“We’re sorry for claiming Captain Kirk was in command of Captain Picard’s starship,” reads the headline on a rather remarkable apology issued this week by News.com.au, the Australian news portal owned by Rupert Murdoch.
Look just below the headline and you’re treated to a grainy image of the venerable Captain Jean Luc Picard of the USS Enterprise flipping the bird. (Unintentionally, mind you). Yes, there’s something special about this apology. It also includes a shout-out to a commenter named Your Mum’s Lunch, the admission “that Patrick Stewart is a handsome man,” and the sincere expression that “Any damage to the Star Trek brand incurred by the use of the term ‘hyperspace’ is regretful.”
The apology was necessitated by an inaccurate article about the publication of a new owner’s manual for the USS Enterprise. The article’s author, News.com.au technology editor Peter Farquhar, committed a few errors in the course of his reporting, which inevitably unleashed some very surly Trekkie/Trekker commenters. (See my previous column about how dangerous it is for journalists to mess with Star Trek, comics, and other stalwarts of geek culture.)
Rather than publish a hidden, sheepish correction, Farquhar’s responded with an amusing apology that continues to by passed around the far reaches of the online galaxy.
I contacted Farquhar by e-mail this week to see if he could offer a bit more detail about his apology. Our exchange is below.
Was the reaction to the offending article limited to the comments, or did you hear from people in other ways as well?
Peter Farquhar: Mostly. There’s a lot of Facebook feedback and Twitterers calling for my head. From my POV, the best outcome was that I outed a few Trekkies in the office.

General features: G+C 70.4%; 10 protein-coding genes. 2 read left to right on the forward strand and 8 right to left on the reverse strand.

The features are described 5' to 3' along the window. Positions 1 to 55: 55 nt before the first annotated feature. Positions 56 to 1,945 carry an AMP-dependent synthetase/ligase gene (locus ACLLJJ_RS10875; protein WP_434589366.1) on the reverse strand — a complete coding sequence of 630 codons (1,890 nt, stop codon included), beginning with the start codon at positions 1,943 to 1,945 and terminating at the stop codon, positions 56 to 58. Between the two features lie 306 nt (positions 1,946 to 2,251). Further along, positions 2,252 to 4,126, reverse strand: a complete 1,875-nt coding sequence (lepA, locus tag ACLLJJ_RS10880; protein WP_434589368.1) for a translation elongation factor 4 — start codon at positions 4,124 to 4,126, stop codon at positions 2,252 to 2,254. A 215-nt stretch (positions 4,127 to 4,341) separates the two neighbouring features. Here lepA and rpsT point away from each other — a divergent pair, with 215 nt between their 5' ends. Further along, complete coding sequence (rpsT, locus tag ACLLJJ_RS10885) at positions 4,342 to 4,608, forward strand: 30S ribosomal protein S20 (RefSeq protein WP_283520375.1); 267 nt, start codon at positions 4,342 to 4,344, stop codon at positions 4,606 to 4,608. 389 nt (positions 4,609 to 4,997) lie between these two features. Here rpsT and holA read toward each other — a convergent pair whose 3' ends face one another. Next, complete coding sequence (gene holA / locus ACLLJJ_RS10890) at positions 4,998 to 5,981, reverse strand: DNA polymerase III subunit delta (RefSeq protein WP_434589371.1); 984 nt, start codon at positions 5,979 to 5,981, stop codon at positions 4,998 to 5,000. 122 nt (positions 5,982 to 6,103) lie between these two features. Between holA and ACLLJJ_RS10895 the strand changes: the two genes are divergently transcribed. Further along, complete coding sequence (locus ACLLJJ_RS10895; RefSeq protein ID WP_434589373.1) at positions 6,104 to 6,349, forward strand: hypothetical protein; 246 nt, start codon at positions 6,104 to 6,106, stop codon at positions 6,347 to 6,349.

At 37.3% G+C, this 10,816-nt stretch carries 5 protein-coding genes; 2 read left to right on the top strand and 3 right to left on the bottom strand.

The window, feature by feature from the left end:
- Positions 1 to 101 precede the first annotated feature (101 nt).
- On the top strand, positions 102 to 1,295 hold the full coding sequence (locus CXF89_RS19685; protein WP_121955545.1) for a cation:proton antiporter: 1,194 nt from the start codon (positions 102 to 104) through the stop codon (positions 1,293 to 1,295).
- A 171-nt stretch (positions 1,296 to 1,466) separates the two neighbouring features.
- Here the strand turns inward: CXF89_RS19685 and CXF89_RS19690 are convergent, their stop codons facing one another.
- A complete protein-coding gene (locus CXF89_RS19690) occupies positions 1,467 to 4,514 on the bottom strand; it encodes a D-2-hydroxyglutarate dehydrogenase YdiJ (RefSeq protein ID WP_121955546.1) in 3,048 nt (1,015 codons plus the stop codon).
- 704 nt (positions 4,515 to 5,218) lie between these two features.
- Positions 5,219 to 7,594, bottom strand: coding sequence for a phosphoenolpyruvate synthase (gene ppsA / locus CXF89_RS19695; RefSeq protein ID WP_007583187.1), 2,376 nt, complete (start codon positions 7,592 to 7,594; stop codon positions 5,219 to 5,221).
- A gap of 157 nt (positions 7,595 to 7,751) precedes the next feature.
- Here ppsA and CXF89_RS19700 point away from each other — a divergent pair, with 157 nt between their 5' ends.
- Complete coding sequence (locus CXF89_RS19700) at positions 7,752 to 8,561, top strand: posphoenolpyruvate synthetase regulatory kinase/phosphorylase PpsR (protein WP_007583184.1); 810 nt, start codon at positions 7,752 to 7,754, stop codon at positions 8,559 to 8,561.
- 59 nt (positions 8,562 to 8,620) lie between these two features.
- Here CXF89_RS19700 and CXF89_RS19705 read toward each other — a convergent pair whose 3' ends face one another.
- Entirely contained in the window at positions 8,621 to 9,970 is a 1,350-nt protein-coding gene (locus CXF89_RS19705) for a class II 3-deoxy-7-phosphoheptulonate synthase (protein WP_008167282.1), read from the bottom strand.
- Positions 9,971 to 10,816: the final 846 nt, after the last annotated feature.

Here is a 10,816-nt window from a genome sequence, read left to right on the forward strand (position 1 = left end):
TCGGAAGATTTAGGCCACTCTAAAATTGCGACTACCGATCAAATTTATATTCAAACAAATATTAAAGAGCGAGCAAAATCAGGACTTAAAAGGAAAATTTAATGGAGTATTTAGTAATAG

How did this reaction compare to your previous experience with mistaken articles?
PF: You learn pretty quickly that there are some things you just don’t mess with. I also nervously press the button on Warcraft stories, quantum physics, and anything which requires me to run a picture of an airplane.
Why did you choose to go with a more, shall I say, lighthearted correction rather than a straightforward one?
PF: I actually thought a straightforward approach would also prove to be lighthearted. With minor embellishments
What was your goal with it?
PF: In all honesty, I didn’t like the fact I’d upset the fans in my original story. It was a small piece and they deserved a bit more respect. My goal with the apology was to provide a laugh on a slow news day, nothing more.
Have you ever written a correction in that way before?
PF: I didn’t see it as a correction at all. It was an acknowledgement that I’d messed up and that the fans knew more than I ever could.
The image choice for the correction is a bold one. Can you comment on the message it’s sending? And whom is the finger directed at?
PF: The finger’s directed at me. It’s a reminder that no matter how frightening Trekkies can get, I’m still yet to deal with Patrick Stewart.
Why the comment about the handsomeness of Captain Picard?
PF: Some commenters made the observation—weirdly, without any prompting. I thought it was a fair point.
What kind of reaction have you received for the correction? Anything stand out?
PF: So far we’ve approved 471 comments and declined 18. Most people simply enjoyed it, but the hardcore fans obviously weren’t impressed with the addition of two new starship classes—the NNC and the Galaxy Class Enterprise-E. Actually, a lot of them have now forgotten about me and are arguing amongst themselves.
Not that I’m proud of that, by the way. The Federation’s worked hard to bring peace to the galaxy and I go and mess it up with a couple of misplaced capital letters.
Was the addendum in fact added after publication, or was it there from the start (with the assumption that people would find other errors)?
PF: The addendum was added ten minutes after I published it. Admission—I caved in when I realized the piece was perhaps a little too subtle without it. Even so, I had to add the poll a couple of hours later to cool things down a bit more. These are the luxuries of internet reporting—apologies to my horrified print colleagues.
What lesson have you learned regarding coverage of anything related to Star Trek?
PF: I’ve promised my editor I won’t wind up Star Trek fans any more than twice a year from now on.
Correction of the Week
“The Butte County District Attorney’s Office clarified that Oroville mini-storage stabbing suspect Zachary James Ragan does not have a horn tattooed on his forehead. Rather, he has devil horns tattooed on the sides of his forehead.” - Chico Enterprise-Record